Between blow dryers, flat irons, relaxing, perming and hair coloring, getting split ends can be practically inevitable. But dry, damaged hair doesn’t have to be your reality. From a traditional Y split to a feather split, here are 5 different types of split ends for you to look out for! Want to identify them on your own? Read on to learn more.
Most common and well known type of split end. The cortical cells are still largely held together but large sections are beginning to separate. Thats when its time to CUT! You may not be trimming enough and your ends are enduring too much manipulation. Your ends are thirsty but not beyond repair. Seal those ends before it's too late.
Typically occurs in hair that has been chemically treated hair. Theses split signifies a loss of the outer cuticle and while a split has not started, the strand is highly likely to split at any time. You definitely need to trim your hair but in the meantime you can use a protein conditioner to help do some damage control and strengthen your strands. In the future minimize use of color and protect previously relaxed hair during relaxer application.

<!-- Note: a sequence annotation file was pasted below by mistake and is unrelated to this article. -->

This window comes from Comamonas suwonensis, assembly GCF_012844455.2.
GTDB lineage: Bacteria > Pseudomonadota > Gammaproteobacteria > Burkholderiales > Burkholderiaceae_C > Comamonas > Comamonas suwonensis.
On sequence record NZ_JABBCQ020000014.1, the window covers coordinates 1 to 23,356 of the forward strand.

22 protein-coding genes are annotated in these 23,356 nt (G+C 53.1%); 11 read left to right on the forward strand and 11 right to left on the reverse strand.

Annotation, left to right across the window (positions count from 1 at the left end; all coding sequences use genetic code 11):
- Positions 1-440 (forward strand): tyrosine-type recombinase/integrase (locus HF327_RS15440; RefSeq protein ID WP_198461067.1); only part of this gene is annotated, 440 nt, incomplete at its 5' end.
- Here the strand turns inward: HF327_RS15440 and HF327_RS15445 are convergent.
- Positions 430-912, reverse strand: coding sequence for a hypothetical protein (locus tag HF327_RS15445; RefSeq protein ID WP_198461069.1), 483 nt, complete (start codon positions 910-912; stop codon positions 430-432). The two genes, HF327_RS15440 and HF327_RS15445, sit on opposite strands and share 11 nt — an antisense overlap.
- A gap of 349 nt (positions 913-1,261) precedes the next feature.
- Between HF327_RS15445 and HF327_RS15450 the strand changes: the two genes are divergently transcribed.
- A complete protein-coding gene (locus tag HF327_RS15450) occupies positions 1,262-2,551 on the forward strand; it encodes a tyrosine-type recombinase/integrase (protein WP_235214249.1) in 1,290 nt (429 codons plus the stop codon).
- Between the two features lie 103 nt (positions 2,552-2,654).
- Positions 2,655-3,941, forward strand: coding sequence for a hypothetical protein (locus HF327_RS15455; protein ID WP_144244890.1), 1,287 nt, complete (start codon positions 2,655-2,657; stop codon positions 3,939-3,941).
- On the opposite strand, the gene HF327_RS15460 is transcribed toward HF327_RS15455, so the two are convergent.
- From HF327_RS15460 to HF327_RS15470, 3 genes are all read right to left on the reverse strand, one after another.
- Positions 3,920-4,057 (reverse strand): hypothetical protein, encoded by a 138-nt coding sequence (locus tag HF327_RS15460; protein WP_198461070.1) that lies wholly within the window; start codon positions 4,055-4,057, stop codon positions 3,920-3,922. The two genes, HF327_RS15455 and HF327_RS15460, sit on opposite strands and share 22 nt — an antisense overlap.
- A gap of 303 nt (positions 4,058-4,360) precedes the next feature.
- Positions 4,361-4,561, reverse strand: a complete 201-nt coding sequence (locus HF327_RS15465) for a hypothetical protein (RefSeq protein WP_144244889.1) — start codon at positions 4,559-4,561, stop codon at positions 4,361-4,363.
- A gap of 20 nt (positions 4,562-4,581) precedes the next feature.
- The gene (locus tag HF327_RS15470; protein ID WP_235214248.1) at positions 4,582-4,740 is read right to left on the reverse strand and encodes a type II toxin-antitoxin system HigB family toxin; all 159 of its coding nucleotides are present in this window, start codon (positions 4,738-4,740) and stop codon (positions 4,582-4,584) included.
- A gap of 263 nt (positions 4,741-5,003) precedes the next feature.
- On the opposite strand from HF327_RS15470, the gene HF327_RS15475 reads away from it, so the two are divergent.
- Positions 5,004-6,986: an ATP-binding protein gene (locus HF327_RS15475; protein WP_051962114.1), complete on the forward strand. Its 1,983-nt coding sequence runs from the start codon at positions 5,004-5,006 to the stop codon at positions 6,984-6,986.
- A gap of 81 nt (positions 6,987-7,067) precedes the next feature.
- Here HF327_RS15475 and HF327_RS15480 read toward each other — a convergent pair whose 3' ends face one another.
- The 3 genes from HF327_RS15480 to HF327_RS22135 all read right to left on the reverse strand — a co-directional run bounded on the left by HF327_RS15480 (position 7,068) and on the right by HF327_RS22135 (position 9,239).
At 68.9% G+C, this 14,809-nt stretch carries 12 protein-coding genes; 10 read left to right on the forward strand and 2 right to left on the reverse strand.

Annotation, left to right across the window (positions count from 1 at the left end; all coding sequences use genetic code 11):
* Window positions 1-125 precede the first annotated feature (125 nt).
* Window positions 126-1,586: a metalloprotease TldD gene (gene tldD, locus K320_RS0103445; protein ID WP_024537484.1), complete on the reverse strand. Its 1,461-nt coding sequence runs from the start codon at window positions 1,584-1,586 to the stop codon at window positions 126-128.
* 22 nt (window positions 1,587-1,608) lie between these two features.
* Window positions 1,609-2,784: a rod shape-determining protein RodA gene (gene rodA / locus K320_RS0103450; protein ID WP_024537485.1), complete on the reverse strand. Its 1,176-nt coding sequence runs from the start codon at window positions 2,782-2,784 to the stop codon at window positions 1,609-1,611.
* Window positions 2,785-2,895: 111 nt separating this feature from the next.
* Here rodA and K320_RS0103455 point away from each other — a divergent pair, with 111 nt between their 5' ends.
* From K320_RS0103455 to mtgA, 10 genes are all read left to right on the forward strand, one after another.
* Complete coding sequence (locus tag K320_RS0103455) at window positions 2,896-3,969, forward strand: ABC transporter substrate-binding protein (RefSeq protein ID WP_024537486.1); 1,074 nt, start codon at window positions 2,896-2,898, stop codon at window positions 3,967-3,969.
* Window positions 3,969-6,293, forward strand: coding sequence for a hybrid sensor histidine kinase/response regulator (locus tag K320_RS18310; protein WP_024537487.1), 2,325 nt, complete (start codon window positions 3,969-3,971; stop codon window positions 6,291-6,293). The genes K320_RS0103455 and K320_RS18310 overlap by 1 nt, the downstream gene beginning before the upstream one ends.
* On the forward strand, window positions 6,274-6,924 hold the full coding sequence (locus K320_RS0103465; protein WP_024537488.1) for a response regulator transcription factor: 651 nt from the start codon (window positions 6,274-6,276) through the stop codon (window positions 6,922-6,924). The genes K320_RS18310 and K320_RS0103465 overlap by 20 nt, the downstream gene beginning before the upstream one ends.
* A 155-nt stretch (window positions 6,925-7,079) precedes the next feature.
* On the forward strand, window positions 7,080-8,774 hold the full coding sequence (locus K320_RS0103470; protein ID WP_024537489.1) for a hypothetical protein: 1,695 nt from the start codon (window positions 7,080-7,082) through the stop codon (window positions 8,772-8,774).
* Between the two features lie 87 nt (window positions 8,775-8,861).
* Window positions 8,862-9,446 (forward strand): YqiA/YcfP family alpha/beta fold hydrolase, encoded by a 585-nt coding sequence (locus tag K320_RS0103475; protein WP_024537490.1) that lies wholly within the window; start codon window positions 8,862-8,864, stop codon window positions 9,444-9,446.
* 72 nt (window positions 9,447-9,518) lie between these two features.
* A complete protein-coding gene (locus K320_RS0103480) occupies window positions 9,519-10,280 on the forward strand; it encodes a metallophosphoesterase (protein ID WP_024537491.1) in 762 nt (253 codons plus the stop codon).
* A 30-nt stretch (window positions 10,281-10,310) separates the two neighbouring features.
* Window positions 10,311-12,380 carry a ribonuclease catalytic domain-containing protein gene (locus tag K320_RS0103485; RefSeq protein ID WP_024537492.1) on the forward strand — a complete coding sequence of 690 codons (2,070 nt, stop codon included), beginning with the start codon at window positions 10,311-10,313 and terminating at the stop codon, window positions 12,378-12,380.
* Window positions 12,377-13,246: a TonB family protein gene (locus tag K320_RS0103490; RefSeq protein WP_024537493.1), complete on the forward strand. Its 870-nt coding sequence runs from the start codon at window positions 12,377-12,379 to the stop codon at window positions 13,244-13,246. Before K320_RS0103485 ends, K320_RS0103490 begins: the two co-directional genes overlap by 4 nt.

Single Strand Knot
Also known as fairy knots and are a curly girl’s worst enemy. Single strand knots are self explanatory. Most common in curls and coils have tangled and caused their own knot. Textured hair bends at many angles causing hair strands to loop around themselves forming knots. The knots will typically cause the hair to break at that spot from brushing. If you have curly hair, try low manipulation and protective styles that do not require you to handle your hair as much. Wearing your hair in stretched or protective styles and keeping your hair moisturized will help in minimizing single strand knots.
Harder to find because its not noticeable immediately. This type of split can occur along the middle and end of the hair strand. The shaft has weakened in a specific spot but has not completely split. To fix this issue requires some investigation. It could be from where the elastic is rubbing against your strands or from other hair accessories such as bobby pins, headbands or barrettes. A good protein and moisturizing conditioner will help to reinforce the hair strand decreasing the chances for weak spots to reoccur.
Means excessive damage and is most common in women with bleached or color treated hair. Can also be caused by sun damage and too much brushing. The hair shaft has weakened and caused multiple splits along the strand. You may need to extend the time between color treatments and avoid other stressors.